Scientists may have just discovered the oldest soft tissue in existence—inside the bone of a 195-million-year-old dinosaur.
According to a Jan. 31 report in Nature Communications, potential bits of collagen (the structural protein found in connective tissue), as well as possible remnants of blood, were found inside the rib of a Lufengosaurus, a little-known, long-necked plant eater from the early Jurassic period thought to be about 26 feet long.
Lufengosaurus fossils are commonly found in Lufeng, a county in China’s Yunnan Province. Some of the same paleontologists involved in the Nature Communications study discovered nests full of fossilized Lufengosaurus embryos in 2013.
Though collagen has been detected in dinosaur bones before, this particular discovery is considerably older than the previously oldest soft-tissue specimen ever discovered, which was located inside an 80-million-year-old hadrosaur femur.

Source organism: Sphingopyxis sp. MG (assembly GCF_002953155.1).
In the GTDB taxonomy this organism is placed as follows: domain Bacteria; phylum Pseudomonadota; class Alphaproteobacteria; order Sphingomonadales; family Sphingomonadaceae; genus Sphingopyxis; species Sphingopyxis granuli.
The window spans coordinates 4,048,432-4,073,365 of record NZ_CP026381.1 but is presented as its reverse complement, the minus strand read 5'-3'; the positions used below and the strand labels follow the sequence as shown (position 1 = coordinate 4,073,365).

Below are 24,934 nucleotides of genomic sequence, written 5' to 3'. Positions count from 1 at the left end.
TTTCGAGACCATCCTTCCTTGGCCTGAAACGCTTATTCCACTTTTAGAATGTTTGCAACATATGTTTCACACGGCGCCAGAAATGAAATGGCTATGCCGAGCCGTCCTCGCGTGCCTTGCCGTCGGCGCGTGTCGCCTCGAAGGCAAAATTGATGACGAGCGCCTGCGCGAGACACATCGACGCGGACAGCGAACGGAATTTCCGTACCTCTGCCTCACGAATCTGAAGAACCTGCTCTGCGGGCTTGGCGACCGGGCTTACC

“We have shown the presence of protein preserved in a 195-million-year-old dinosaur, at least 120 million years older than any other similar discovery,” study co-author Robert Reisz, of the University of Toronto Mississauga, told the AFP news agency. “These proteins are the building blocks of animal soft tissues, and it’s exciting to understand how they have been preserved.”
Previous paleontological soft-tissue discoveries required either cutting fossils with a grindstone or dissolving bones in acid, but the Lufengosaurus rib was examined using a synchrotron, a type of superpowered X-ray machine the size of a football field, at the National Synchrotron Radiation Research Center in Taiwan. This method not only provides for a clearer look at a specimen, but also prevents damage to the fossil.
Kat Merck is a freelance writer and editor based in Portland, Oregon. An amateur naturalist who studied forestry and natural resources at Cal Poly State University in San Luis Obispo, she writes on a wide range of topics for local and national publications.